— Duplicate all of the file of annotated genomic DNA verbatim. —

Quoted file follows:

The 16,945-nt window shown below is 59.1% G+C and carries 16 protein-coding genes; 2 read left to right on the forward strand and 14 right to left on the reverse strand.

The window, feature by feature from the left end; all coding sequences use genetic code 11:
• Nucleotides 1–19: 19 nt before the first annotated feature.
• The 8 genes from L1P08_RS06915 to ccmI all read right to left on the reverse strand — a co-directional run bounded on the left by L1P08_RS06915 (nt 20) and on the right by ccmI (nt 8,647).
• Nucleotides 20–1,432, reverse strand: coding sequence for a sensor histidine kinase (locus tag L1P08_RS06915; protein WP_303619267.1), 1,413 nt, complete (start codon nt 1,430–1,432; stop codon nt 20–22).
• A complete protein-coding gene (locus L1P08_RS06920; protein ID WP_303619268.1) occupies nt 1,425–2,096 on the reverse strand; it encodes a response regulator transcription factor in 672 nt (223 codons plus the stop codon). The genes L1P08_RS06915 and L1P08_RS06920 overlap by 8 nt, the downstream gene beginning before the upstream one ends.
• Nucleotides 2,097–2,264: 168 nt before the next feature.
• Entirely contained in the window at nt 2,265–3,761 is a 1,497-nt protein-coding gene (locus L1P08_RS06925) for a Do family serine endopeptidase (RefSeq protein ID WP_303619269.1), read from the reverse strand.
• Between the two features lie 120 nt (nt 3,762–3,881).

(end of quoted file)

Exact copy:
The 16,945-nt window shown below is 59.1% G+C and carries 16 protein-coding genes; 2 read left to right on the forward strand and 14 right to left on the reverse strand.

The window, feature by feature from the left end; all coding sequences use genetic code 11:
• Nucleotides 1–19: 19 nt before the first annotated feature.
• The 8 genes from L1P08_RS06915 to ccmI all read right to left on the reverse strand — a co-directional run bounded on the left by L1P08_RS06915 (nt 20) and on the right by ccmI (nt 8,647).
• Nucleotides 20–1,432, reverse strand: coding sequence for a sensor histidine kinase (locus tag L1P08_RS06915; protein WP_303619267.1), 1,413 nt, complete (start codon nt 1,430–1,432; stop codon nt 20–22).
• A complete protein-coding gene (locus L1P08_RS06920; protein ID WP_303619268.1) occupies nt 1,425–2,096 on the reverse strand; it encodes a response regulator transcription factor in 672 nt (223 codons plus the stop codon). The genes L1P08_RS06915 and L1P08_RS06920 overlap by 8 nt, the downstream gene beginning before the upstream one ends.
• Nucleotides 2,097–2,264: 168 nt before the next feature.
• Entirely contained in the window at nt 2,265–3,761 is a 1,497-nt protein-coding gene (locus L1P08_RS06925) for a Do family serine endopeptidase (RefSeq protein ID WP_303619269.1), read from the reverse strand.
• Between the two features lie 120 nt (nt 3,762–3,881).